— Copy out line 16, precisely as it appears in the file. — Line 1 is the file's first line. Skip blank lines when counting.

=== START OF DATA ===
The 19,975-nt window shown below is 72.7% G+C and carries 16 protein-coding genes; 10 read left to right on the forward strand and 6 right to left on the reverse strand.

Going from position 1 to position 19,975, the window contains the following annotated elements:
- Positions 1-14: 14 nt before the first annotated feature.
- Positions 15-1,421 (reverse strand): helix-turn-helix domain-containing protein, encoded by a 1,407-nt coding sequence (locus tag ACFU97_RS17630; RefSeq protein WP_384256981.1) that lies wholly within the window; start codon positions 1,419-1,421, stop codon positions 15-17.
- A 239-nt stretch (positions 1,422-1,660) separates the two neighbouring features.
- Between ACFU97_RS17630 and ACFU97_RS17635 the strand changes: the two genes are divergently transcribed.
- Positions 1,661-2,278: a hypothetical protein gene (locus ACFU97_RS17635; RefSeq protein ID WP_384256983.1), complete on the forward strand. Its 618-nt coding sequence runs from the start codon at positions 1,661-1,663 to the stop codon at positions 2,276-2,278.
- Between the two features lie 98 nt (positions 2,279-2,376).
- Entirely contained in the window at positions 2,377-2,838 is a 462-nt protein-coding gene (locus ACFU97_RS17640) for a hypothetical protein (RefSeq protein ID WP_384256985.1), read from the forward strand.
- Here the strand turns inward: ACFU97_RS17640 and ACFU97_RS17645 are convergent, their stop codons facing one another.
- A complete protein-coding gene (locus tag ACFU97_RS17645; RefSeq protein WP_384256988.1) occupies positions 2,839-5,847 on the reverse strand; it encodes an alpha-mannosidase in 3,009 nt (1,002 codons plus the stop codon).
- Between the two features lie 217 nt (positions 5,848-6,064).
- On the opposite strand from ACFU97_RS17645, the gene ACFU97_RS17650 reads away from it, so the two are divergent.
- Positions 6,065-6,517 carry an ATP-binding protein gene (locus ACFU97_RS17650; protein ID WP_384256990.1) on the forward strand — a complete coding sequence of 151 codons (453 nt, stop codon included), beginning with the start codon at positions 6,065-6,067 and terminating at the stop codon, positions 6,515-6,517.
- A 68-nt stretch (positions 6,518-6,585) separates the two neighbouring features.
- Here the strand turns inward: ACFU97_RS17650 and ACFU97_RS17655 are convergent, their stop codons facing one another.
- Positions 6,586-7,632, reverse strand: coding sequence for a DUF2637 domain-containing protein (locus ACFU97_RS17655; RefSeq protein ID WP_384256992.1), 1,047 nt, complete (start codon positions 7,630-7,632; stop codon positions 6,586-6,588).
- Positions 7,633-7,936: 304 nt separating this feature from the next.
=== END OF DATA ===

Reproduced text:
- Here the strand turns inward: ACFU97_RS17650 and ACFU97_RS17655 are convergent, their stop codons facing one another.